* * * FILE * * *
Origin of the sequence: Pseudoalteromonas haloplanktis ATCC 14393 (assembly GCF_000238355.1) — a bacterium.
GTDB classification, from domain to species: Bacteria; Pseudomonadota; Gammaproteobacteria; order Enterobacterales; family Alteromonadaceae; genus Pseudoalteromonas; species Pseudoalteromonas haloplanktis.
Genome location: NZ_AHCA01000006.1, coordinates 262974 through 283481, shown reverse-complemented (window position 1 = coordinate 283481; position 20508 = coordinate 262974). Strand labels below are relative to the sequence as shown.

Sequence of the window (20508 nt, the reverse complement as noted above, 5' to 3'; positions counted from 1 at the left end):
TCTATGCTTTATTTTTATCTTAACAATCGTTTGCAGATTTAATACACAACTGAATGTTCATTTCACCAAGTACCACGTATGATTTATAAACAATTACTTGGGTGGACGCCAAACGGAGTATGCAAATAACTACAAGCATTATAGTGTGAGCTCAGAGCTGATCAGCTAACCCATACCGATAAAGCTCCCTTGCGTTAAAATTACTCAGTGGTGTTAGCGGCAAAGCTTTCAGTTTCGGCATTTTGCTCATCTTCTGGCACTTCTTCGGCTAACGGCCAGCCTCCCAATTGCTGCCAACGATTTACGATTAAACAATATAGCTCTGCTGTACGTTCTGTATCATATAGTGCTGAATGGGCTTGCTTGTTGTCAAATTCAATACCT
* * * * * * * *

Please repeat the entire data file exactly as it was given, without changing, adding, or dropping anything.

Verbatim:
Origin of the sequence: Pseudoalteromonas haloplanktis ATCC 14393 (assembly GCF_000238355.1) — a bacterium.
GTDB classification, from domain to species: Bacteria; Pseudomonadota; Gammaproteobacteria; order Enterobacterales; family Alteromonadaceae; genus Pseudoalteromonas; species Pseudoalteromonas haloplanktis.
Genome location: NZ_AHCA01000006.1, coordinates 262974 through 283481, shown reverse-complemented (window position 1 = coordinate 283481; position 20508 = coordinate 262974). Strand labels below are relative to the sequence as shown.

Sequence of the window (20508 nt, the reverse complement as noted above, 5' to 3'; positions counted from 1 at the left end):
TCTATGCTTTATTTTTATCTTAACAATCGTTTGCAGATTTAATACACAACTGAATGTTCATTTCACCAAGTACCACGTATGATTTATAAACAATTACTTGGGTGGACGCCAAACGGAGTATGCAAATAACTACAAGCATTATAGTGTGAGCTCAGAGCTGATCAGCTAACCCATACCGATAAAGCTCCCTTGCGTTAAAATTACTCAGTGGTGTTAGCGGCAAAGCTTTCAGTTTCGGCATTTTGCTCATCTTCTGGCACTTCTTCGGCTAACGGCCAGCCTCCCAATTGCTGCCAACGATTTACGATTAAACAATATAGCTCTGCTGTACGTTCTGTATCATATAGTGCTGAATGGGCTTGCTTGTTGTCAAATTCAATACCT